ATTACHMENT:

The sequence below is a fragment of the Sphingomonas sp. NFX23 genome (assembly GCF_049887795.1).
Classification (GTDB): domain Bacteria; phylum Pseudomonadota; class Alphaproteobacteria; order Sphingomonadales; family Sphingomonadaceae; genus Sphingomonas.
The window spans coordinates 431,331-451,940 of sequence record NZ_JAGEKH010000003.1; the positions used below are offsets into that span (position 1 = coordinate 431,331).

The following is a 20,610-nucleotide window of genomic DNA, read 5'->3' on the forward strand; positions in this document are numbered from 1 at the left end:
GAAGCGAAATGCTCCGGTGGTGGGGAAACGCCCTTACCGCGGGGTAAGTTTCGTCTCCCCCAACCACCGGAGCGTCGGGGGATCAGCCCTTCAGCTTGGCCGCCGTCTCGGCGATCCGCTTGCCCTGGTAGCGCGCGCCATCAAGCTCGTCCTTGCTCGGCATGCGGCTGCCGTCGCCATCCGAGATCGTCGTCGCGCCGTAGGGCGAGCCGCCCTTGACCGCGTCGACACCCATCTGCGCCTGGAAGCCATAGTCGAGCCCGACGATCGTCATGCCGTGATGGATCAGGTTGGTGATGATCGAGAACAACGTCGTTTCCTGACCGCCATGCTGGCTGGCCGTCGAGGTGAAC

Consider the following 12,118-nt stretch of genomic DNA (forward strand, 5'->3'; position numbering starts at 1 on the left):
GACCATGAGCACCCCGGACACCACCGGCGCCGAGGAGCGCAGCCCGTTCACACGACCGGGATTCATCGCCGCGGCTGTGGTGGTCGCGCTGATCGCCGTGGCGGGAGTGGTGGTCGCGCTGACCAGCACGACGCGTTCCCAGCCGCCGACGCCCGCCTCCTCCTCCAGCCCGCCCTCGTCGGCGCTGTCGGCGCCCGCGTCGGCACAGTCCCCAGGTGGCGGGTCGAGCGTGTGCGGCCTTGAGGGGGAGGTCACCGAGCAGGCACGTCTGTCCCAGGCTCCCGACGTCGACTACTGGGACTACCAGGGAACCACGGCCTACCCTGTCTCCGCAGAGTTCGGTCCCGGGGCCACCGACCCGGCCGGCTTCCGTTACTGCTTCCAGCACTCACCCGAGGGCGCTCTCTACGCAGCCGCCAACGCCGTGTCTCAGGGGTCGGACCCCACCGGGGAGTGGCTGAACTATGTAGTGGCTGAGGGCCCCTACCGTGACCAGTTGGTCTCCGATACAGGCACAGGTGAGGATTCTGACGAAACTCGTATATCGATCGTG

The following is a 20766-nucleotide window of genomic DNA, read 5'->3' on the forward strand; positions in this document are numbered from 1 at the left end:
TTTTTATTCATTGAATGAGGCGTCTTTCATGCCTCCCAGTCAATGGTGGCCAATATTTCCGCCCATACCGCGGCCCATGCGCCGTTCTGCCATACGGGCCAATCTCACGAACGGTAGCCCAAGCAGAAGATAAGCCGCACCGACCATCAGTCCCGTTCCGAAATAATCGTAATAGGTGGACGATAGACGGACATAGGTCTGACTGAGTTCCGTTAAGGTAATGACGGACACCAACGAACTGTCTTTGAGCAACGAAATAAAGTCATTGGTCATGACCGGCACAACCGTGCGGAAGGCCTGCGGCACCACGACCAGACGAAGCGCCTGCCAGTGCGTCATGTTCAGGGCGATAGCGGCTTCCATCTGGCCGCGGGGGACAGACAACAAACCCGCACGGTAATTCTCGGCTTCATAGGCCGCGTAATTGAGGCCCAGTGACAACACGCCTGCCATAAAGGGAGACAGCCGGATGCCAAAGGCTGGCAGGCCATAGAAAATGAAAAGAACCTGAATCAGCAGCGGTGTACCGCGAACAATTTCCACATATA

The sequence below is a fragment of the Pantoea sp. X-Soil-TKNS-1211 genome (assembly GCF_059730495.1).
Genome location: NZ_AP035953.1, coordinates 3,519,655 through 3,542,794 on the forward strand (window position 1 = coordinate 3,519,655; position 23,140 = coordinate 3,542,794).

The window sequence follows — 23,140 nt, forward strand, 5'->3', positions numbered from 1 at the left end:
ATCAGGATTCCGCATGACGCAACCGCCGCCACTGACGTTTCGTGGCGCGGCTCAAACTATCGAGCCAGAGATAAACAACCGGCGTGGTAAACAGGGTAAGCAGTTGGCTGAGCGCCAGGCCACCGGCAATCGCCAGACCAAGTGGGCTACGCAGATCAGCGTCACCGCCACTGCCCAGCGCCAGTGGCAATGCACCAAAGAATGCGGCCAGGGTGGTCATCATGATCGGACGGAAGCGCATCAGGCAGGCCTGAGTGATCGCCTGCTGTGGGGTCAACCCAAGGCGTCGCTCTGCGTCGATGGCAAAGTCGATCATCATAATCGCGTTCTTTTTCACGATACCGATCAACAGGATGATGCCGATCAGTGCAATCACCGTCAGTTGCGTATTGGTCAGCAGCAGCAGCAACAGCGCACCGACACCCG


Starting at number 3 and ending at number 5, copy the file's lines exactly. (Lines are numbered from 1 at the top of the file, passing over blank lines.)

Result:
The window spans coordinates 431,331-451,940 of sequence record NZ_JAGEKH010000003.1; the positions used below are offsets into that span (position 1 = coordinate 431,331).

The following is a 20,610-nucleotide window of genomic DNA, read 5'->3' on the forward strand; positions in this document are numbered from 1 at the left end:
GAAGCGAAATGCTCCGGTGGTGGGGAAACGCCCTTACCGCGGGGTAAGTTTCGTCTCCCCCAACCACCGGAGCGTCGGGGGATCAGCCCTTCAGCTTGGCCGCCGTCTCGGCGATCCGCTTGCCCTGGTAGCGCGCGCCATCAAGCTCGTCCTTGCTCGGCATGCGGCTGCCGTCGCCATCCGAGATCGTCGTCGCGCCGTAGGGCGAGCCGCCCTTGACCGCGTCGACACCCATCTGCGCCTGGAAGCCATAGTCGAGCCCGACGATCGTCATGCCGTGATGGATCAGGTTGGTGATGATCGAGAACAACGTCGTTTCCTGACCGCCATGCTGGCTGGCCGTCGAGGTGAAC